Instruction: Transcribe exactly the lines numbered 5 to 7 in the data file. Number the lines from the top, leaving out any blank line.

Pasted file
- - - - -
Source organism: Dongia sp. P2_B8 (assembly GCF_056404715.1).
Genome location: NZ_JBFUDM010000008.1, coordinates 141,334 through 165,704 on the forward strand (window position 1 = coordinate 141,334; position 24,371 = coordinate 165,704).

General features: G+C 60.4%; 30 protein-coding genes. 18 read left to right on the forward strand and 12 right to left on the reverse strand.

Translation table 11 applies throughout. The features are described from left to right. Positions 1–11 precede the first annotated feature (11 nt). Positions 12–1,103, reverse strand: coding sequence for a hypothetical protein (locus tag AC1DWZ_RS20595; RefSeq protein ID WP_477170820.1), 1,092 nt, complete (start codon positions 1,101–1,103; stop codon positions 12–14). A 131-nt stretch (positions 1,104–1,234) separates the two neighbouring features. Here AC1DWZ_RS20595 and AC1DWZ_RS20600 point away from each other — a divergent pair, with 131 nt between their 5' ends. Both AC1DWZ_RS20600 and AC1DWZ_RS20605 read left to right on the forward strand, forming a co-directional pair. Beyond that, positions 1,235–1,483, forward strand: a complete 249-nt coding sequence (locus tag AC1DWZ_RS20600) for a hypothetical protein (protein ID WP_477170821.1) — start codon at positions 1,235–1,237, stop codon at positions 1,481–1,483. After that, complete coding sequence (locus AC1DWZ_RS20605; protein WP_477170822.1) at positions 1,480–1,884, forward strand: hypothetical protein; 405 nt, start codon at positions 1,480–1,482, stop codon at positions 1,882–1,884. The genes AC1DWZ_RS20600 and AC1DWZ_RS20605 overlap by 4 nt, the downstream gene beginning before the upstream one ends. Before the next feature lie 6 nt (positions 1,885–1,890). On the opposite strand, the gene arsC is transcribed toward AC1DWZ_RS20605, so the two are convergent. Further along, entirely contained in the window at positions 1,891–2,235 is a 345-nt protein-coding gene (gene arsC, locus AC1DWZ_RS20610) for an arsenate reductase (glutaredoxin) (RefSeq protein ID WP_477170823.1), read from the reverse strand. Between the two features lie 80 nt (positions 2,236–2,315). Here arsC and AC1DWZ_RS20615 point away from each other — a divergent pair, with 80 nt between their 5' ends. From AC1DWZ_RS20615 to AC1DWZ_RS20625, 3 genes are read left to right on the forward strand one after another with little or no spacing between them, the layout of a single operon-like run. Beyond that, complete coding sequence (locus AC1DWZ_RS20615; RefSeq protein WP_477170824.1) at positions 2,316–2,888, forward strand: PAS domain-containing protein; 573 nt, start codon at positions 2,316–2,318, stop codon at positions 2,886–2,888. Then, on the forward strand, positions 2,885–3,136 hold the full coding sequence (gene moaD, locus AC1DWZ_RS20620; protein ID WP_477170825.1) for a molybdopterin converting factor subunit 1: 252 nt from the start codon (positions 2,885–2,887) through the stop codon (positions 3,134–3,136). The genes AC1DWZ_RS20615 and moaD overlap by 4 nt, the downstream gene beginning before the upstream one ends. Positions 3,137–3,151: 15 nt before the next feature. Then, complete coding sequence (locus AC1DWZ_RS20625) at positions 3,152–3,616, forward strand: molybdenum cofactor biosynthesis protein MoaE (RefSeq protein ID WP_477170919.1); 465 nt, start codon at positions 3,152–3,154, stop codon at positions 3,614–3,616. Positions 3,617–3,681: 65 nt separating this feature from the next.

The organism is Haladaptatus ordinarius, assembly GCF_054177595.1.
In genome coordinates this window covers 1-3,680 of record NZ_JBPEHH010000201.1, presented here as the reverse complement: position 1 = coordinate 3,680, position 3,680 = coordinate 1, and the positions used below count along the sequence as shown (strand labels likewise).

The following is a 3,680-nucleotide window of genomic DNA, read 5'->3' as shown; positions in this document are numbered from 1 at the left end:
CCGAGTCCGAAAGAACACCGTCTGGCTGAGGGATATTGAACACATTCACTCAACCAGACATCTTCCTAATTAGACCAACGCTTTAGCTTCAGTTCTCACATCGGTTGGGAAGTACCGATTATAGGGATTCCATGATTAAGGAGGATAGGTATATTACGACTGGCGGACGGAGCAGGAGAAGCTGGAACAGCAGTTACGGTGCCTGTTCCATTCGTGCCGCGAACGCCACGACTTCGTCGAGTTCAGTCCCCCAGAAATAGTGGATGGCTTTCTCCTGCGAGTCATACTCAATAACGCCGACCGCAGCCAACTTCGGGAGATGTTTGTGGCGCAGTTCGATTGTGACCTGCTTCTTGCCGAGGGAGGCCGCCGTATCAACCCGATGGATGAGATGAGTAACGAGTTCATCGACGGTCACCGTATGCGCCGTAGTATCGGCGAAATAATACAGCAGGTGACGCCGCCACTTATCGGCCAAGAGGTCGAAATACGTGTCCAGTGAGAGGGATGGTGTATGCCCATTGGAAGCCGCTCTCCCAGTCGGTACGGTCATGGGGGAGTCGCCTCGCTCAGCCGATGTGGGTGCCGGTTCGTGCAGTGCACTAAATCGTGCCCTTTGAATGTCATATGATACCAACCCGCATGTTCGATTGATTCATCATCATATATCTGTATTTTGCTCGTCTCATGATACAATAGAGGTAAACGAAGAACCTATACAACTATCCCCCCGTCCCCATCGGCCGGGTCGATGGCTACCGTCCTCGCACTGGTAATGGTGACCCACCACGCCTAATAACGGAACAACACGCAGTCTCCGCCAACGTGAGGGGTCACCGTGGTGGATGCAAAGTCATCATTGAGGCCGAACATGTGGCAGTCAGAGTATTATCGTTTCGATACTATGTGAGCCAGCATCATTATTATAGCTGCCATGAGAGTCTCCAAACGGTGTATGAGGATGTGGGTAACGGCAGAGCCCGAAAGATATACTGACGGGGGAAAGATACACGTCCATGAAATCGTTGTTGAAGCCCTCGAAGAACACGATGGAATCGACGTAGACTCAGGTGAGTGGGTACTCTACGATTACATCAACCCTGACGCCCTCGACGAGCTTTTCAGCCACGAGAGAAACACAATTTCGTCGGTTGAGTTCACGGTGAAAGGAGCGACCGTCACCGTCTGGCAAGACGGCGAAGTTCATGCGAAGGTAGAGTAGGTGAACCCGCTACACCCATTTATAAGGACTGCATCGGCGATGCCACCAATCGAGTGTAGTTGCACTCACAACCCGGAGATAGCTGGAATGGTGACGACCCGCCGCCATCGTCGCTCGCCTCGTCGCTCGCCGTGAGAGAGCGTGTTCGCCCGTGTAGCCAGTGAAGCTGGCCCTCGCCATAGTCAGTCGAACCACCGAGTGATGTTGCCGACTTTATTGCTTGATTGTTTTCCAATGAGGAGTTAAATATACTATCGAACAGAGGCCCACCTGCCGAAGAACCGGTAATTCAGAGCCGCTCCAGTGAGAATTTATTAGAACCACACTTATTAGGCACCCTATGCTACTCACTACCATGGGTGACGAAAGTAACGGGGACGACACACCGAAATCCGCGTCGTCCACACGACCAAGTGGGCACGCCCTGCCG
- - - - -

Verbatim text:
The organism is Haladaptatus ordinarius, assembly GCF_054177595.1.
In genome coordinates this window covers 1-3,680 of record NZ_JBPEHH010000201.1, presented here as the reverse complement: position 1 = coordinate 3,680, position 3,680 = coordinate 1, and the positions used below count along the sequence as shown (strand labels likewise).

The following is a 3,680-nucleotide window of genomic DNA, read 5'->3' as shown; positions in this document are numbered from 1 at the left end: